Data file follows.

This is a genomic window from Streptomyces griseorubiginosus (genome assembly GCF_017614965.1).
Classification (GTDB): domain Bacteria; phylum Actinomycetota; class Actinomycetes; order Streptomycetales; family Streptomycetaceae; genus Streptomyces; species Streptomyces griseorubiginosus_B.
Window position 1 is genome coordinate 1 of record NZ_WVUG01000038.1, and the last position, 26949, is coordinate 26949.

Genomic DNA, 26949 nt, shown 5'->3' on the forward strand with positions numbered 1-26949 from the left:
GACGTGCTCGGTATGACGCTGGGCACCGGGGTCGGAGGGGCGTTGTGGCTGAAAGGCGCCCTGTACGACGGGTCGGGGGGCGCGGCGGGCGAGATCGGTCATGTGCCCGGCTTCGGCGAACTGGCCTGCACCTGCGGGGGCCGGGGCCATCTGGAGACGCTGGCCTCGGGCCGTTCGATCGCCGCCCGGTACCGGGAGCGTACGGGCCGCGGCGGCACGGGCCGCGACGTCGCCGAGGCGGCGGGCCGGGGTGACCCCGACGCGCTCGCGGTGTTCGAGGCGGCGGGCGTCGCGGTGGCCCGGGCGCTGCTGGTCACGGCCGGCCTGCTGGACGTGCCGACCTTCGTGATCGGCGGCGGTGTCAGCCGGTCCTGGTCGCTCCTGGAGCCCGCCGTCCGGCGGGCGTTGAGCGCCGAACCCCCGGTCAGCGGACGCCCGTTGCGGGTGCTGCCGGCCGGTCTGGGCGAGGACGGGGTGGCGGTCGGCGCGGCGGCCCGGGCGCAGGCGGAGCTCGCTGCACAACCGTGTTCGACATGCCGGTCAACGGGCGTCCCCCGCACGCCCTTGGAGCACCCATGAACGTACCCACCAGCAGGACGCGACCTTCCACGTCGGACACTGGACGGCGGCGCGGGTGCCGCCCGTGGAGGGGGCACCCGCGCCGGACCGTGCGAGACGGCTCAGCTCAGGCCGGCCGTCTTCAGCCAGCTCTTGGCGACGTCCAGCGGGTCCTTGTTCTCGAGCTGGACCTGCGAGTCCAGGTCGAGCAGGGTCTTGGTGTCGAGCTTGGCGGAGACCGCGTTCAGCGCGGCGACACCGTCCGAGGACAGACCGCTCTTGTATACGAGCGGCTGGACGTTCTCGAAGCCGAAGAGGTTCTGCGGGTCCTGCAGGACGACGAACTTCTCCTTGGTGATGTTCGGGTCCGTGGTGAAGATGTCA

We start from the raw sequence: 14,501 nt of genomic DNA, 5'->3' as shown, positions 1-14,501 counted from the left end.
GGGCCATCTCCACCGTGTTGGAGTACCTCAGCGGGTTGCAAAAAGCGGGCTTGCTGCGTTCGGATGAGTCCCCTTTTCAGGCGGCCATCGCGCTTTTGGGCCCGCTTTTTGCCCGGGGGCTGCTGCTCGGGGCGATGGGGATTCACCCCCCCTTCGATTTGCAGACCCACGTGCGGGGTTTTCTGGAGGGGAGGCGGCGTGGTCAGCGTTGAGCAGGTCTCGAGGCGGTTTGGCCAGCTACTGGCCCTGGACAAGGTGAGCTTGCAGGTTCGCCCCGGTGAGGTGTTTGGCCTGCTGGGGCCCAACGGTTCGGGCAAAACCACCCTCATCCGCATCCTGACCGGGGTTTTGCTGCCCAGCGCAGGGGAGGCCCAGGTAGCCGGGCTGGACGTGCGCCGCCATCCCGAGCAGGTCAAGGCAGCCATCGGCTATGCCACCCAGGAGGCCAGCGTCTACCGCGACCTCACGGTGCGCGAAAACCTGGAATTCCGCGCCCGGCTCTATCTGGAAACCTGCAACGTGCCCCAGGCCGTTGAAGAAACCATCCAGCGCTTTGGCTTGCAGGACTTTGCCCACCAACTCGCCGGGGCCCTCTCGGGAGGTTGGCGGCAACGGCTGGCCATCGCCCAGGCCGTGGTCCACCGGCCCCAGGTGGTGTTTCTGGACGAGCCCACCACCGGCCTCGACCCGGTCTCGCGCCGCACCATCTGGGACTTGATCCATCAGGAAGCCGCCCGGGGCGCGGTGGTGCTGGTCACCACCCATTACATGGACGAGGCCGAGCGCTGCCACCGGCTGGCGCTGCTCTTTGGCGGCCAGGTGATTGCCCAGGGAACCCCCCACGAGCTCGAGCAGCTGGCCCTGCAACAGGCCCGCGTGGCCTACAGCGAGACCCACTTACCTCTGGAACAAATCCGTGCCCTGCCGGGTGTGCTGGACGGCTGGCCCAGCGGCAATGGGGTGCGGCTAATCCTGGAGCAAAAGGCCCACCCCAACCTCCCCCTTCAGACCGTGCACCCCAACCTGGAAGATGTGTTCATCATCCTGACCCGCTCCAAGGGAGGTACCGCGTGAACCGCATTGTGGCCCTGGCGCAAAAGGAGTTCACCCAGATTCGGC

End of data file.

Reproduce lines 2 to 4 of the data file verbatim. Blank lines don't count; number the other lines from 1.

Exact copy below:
Classification (GTDB): domain Bacteria; phylum Actinomycetota; class Actinomycetes; order Streptomycetales; family Streptomycetaceae; genus Streptomyces; species Streptomyces griseorubiginosus_B.
Window position 1 is genome coordinate 1 of record NZ_WVUG01000038.1, and the last position, 26949, is coordinate 26949.

Genomic DNA, 26949 nt, shown 5'->3' on the forward strand with positions numbered 1-26949 from the left: